Botox Manufacturer: $600 Million Poorer, But closer to New Uses

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Recently unemployed Larisa Erwin gets free Botox injections from Dr. Shannan Ginnan at Reveal in Arlington, Virginia, June 5, 2009. The company offered free Botox to the first 50 recently unemployed, active job seekers and an opportunity to meet with recruiters and get some employment tips. REUTERS/Jim Young (UNITED STATES SOCIETY EMPLOYMENT BUSINESS IMAGES OF THE DAY)

Allergan, the maker of Botox, will pay $600 million in fines and civil settlements after pleading guilty to marketing their product for uses for which it hasn’t been FDA approved. The Justice Department accused Allergan of encouraging doctors to use the powerful neurotoxin through kickbacks and by teaching them how to forge drug reports.

“The FDA had approved therapeutic uses of Botox for only four rare conditions, yet Allergan made it a top corporate priority to maximize sales of far more lucrative off-label uses that were not approved by the FDA,” U.S. Attorney Sally Yates told the AP.

Botox is most famous for its use by dermatologists to temporarily diminish the appearance of facial wrinkles, but the drug, which is scientifically known as Botulinum toxin and works by temporarily paralyzing nerves, has been approved for rare conditions like eye muscle spasms since 1989.  In March, the FDA approved Botox use to treat muscle spasms in elbow, wrist and finger injuries among adults.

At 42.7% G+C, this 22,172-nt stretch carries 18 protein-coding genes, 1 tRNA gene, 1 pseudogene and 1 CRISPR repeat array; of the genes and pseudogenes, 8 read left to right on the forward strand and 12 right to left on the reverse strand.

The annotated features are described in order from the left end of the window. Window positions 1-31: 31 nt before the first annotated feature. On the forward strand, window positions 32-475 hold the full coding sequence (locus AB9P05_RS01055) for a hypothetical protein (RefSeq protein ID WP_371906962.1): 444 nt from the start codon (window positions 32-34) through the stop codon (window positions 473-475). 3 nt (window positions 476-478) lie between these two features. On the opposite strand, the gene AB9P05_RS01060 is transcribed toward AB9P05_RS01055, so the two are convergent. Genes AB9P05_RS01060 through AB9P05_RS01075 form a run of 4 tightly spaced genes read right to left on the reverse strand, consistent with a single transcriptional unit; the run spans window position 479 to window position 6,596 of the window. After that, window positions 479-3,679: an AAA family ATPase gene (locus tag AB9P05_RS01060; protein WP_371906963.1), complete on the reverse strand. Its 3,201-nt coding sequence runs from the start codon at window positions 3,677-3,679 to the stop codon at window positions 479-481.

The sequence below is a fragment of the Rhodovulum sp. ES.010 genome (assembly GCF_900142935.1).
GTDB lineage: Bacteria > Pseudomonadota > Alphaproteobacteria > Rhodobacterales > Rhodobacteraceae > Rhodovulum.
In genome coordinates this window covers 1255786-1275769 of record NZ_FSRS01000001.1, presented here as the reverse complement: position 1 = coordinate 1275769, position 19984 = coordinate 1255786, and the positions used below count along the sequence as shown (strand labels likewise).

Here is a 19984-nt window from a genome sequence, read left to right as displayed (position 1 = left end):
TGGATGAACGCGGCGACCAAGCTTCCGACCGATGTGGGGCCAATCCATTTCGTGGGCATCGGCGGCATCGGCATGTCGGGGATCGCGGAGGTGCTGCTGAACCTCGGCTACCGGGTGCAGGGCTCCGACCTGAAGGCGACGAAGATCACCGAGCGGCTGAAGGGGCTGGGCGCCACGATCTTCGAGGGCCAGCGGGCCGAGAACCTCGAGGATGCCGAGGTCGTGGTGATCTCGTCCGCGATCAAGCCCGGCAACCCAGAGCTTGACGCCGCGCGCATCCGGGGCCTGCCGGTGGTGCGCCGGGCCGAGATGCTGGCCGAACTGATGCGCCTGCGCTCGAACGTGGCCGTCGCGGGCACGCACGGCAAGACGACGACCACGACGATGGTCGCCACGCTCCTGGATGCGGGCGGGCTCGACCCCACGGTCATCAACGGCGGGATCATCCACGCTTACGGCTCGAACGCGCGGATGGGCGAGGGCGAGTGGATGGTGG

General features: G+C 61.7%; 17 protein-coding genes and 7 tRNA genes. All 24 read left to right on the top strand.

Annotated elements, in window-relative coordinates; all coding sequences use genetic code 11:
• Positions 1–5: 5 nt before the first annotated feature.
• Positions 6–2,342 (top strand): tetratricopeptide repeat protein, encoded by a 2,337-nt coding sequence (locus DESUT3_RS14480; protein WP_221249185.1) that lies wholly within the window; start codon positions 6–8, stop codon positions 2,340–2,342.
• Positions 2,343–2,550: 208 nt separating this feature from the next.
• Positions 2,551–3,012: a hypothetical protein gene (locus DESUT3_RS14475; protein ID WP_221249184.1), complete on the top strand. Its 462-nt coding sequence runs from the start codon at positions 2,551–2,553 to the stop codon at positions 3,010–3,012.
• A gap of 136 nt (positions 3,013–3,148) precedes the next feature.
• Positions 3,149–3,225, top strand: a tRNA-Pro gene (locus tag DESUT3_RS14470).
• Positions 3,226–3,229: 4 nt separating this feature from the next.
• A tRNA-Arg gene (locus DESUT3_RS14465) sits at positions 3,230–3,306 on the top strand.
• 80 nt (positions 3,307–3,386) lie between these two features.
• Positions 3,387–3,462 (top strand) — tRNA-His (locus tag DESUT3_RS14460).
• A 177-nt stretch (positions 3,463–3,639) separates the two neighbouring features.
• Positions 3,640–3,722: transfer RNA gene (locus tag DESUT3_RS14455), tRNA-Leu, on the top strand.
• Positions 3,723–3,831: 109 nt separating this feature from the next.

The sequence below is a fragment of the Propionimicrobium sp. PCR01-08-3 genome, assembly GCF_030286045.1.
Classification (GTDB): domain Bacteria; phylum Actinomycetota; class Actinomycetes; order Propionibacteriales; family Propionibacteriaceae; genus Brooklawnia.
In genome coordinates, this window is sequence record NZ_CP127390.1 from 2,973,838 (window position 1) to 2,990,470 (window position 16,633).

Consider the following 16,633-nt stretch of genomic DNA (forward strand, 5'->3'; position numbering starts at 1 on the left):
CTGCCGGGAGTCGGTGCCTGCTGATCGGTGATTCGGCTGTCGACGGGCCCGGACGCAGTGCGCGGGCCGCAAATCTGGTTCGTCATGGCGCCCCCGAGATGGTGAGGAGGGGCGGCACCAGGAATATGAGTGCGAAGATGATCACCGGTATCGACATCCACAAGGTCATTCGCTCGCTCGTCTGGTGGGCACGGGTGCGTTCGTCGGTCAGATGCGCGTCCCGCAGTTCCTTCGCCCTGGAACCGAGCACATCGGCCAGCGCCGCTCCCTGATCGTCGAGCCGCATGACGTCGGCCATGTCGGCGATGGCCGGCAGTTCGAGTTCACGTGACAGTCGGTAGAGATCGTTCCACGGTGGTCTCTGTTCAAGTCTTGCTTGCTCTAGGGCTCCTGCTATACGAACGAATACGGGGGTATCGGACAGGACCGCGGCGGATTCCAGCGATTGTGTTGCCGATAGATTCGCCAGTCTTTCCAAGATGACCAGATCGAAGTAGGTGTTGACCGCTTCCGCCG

According to the suit, Allergan paid doctors millions and taught them how to miscode the drug to avoid being caught, all so that they would use Botox for “off-label” treatments – uses for which it has never been approved, though it may be effective. Botox was promoted for migraine relief and juvenile cerebral palsy, for which observational data suggests it is effective.

When a drug has been approved for a certain medical use, it cannot be marketed to treat other uses, even if patients report those other uses as a side benefit. Still, marketing drugs for side benefits is common. In 2008, Bayer ran afoul of the FDA when it over-emphasized the acne reducing benefits of its popular birth control pill, Yaz.

Though off-label usage is legal and often beneficial for patients, it can be dangerous. In April 2009, after repeated reports of side effects among children with cerebral palsy that mimicked botulism poisoning, the FDA ordered Botox to carry “black box labeling,” the strictest possible warning for a product.  Doctors reported respiratory problems, muscle weakness, loss of bladder control and double vision among their young patients, along with hospitalizations.

Currently, the FDA is reviewing Allergan’s application to approve Botox for migraine headaches. The agency is not reviewing information on juvenile cerebral palsy and no known tests are in the works, though CBS is reporting that Botox is being tested in countries like India, Poland, Serbia and Turkey for a host of ailments, including Parkinson’s disease, spinal cord injuries, excessive perspiration, depression and something called “curvature of the penis.”

If any of these studies abroad provide conclusive data, they could potentially spur bids for approval of new uses of Botox in the United States.